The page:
Ellie: CQ. CQ. This is W-9 GFO
here. Come back. CQ. CQ. This is W-9 GFO. Is anybody out there? I'm not getting anything.
Ted: Small moves, Ellie, small moves.
Ellie: CQ. This is W-9 GFO here. Come back.
Voice: Copy W-9 GFO. K-4 WLD here.
Ellie: What do I say?
Ted: Just be yourself.
Ellie: Where are you, K-4 WLD? Come back.
Voice: Pensacola, over.
Ellie: Pensacola. Where's Pensacola?
Ted: I'll give you a hint: Orange juice.
Ellie: Copy that, K-4 WLD. How's the weather
down there in Florida?
Ellie: Could we talk to China?
Ted: On a really, really clear day.
Ellie: Could we talk to the Moon?
Ted: Well, if it's a big enough radio,
I don't see why not.
Ellie: Could we talk to Jupiter?
Or... what's the one after that? Don't tell me.
Ted: I'll give you a hint: Hula hoops.
Ellie: Saturn. Could we talk to Saturn?
Ellie: Dad, could we talk to mom?
Ted: I don't think even the biggest
radio could reach that far.
Ellie: Dad, do you think there's
people on other planets?
Ted: I don't know, Sparks. But I
guess I'd say... if it is just us... it seems like an awful waste of space.
I'm gonna need a bigger antenna.
I think it's great that you listen. Most people don't do that anymore.
Kent: ...And Dr. Arroway here
will be spending her precious telescope time listening for... uh... listening for... hummm.
Ellie: Little Green Men.
Palmer: Nice to meet you, Ellie.
What are you studying up there?
Ellie: Well, the usual. Nebulae,
quasars, pulsars, stuff like that. What are you writing?
Palmer: The usual. Nouns, adverbs,
Ellie. Still waiting for ET to call?
Drumlin: What's wrong with science
being practical, even profitable?
Palmer: Nothing, as long as your
motive is the search for truth, which is exactly what the pursuit of science is.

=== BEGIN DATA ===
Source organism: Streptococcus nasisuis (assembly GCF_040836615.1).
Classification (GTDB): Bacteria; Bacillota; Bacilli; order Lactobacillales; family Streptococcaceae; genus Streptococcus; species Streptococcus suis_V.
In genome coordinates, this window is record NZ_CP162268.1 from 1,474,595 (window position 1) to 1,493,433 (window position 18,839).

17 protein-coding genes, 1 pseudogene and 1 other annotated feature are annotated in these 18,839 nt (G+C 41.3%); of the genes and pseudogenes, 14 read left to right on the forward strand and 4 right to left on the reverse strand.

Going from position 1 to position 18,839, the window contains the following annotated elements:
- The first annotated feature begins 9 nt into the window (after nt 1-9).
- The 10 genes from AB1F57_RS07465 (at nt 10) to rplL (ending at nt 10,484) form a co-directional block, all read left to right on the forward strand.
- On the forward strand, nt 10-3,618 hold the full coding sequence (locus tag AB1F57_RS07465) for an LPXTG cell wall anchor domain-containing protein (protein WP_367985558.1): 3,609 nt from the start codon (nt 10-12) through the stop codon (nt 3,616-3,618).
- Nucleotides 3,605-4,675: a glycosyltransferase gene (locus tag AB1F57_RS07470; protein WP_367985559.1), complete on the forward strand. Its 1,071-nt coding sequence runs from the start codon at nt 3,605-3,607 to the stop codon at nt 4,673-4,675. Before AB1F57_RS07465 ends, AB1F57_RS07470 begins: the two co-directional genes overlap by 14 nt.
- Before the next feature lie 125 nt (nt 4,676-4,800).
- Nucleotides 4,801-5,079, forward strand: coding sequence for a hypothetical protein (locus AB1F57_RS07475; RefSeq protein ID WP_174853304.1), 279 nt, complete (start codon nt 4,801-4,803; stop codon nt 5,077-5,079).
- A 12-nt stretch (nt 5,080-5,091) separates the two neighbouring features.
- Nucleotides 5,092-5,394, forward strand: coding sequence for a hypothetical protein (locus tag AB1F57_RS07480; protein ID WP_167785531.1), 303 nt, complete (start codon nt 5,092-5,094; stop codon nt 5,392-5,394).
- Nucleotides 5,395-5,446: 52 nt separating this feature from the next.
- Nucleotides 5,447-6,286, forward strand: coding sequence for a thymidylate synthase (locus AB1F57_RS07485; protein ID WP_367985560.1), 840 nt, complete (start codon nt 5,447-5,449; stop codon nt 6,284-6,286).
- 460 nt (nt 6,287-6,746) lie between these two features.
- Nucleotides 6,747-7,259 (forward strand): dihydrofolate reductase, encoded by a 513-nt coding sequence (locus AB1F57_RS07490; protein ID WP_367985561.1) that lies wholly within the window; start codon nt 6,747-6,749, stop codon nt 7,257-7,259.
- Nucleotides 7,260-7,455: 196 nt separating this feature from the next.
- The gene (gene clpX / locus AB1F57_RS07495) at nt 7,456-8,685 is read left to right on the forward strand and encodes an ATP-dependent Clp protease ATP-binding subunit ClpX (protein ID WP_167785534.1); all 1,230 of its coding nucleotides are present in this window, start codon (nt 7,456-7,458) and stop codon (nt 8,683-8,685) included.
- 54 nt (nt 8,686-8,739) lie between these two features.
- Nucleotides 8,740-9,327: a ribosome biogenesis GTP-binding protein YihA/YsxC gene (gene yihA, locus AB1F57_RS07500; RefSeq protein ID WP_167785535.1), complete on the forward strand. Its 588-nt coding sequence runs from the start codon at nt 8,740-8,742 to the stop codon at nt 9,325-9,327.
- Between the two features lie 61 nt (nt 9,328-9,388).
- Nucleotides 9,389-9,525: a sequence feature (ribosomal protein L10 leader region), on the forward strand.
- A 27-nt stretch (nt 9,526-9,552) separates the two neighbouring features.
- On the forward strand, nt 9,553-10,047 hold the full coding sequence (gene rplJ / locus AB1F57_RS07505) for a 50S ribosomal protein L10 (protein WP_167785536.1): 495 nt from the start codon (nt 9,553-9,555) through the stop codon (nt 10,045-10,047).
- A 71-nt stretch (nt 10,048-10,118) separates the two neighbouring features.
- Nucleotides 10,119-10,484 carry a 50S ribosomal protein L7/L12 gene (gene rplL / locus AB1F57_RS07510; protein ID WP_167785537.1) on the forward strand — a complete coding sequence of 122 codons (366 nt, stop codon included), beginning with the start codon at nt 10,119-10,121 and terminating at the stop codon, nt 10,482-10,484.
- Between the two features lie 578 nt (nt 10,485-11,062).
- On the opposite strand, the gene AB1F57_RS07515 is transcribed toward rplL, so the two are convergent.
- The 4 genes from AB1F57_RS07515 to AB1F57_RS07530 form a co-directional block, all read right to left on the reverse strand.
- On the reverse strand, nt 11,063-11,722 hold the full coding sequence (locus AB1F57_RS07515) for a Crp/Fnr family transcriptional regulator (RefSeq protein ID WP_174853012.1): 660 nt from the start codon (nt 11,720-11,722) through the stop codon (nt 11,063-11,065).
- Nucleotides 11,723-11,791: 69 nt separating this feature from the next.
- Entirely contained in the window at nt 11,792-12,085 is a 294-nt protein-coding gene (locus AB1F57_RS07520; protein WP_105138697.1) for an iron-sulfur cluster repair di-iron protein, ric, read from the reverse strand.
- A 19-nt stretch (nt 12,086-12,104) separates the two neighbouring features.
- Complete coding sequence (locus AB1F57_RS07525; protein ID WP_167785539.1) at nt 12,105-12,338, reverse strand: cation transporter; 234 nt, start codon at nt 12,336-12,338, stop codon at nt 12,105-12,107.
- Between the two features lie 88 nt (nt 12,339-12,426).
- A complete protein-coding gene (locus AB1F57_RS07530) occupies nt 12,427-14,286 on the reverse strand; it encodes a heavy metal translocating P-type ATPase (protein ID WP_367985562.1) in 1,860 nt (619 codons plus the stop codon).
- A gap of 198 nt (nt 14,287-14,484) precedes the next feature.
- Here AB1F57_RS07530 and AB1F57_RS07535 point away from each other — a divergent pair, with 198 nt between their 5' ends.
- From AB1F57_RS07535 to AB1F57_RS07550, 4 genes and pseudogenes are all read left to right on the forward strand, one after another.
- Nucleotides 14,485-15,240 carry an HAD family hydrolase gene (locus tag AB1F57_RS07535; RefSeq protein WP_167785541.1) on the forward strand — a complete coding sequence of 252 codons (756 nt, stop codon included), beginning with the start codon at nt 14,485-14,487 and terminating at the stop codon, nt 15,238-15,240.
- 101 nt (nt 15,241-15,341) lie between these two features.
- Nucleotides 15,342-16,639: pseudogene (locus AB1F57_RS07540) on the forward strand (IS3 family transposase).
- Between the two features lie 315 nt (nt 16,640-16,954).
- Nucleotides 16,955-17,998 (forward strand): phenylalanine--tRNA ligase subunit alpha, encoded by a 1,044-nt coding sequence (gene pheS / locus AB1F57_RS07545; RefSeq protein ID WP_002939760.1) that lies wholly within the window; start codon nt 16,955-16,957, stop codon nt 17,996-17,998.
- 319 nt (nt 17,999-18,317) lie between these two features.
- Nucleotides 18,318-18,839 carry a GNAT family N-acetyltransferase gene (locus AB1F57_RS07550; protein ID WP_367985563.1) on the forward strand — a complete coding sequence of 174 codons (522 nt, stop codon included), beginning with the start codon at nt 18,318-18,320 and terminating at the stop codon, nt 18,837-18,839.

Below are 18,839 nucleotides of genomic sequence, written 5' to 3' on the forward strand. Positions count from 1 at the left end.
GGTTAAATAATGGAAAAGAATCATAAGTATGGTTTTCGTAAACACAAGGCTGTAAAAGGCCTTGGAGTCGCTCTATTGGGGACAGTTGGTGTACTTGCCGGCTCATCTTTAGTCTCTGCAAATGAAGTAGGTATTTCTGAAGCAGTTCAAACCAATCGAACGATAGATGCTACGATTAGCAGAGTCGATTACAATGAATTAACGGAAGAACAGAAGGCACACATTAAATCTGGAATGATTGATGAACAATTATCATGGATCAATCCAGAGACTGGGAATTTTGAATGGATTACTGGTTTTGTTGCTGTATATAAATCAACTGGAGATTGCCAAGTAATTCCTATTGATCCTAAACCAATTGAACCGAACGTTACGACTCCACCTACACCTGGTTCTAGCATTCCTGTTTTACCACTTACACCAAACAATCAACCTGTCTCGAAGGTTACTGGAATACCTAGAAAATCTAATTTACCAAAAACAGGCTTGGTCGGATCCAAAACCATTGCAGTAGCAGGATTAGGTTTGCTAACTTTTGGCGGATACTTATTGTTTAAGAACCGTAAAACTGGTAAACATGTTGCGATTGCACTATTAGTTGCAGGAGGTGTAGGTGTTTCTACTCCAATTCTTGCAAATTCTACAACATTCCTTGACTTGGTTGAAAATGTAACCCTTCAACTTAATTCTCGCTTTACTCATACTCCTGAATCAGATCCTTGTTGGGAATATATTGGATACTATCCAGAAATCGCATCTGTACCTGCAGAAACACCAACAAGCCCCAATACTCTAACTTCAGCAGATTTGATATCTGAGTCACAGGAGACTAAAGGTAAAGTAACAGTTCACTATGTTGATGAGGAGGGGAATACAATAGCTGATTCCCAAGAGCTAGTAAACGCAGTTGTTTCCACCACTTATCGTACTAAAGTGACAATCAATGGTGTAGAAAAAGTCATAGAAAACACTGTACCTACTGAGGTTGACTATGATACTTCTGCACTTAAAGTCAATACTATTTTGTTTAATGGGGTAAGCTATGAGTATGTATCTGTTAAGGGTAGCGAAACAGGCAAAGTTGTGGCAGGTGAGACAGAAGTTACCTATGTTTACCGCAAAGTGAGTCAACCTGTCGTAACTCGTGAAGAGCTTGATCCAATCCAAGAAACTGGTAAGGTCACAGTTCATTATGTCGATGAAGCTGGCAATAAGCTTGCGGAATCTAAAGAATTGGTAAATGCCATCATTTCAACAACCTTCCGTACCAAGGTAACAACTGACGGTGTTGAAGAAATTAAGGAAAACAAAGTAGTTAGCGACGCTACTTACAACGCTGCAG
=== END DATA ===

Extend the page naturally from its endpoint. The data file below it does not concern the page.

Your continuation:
I'm not against technology, Dr. I'm against the men who deify it at the expense of human truth.
You could call me a man of the cloth, without the cloth.
Ellie: You know, there are 400
billion stars out there, just in our galaxy alone. If only one out of a million of those
had planets, all right, and if just one out of a million of those had life, and
if just one out of a million of those had intelligent life, there would be literally
millions of civilizations out there.
Palmer: Well, if there wasn't,
it would be an awful waste of space.
Drumlin: I know you can't see
it now, but I'm doing you a favor.
Ellie: That's great.
Drumlin: You're far too
promising a scientist to be wasting your gifts on this nonsense.
Ellie: Look, I don't consider
what could potentially be the most important discovery of the human race nonsense,
ok? There's 400 billion stars...
Drumlin: ...And only two
probabilities. One, there is intelligent life out there but it's
so far away you'll never contact it in your lifetime, and two...
Ellie: You're making a decision...
there's nothing out there but noble gases and carbon compounds, and you're wasting your
time. In the meantime, you won't be published, you won't be taken seriously, and
your career will be over before it's begun.
Ellie: So what?
It's my life!
You wanna hear
something really nutty? I heard of a couple guys who wanna build something
called an airplane. You know, you get people to go in, and fly
around like birds. It's ridiculous, right? And what about breaking the
sound barrier, or rockets to the moon, or atomic energy, or a mission
to Mars? Science fiction, right? Look, all I'm asking is for you to
just have the tiniest bit of vision. You know, to just sit back for
one minute and look at the big picture. To take a chance on something
that just might end up being the most profoundly impactful moment for
humanity, for the history... of history.
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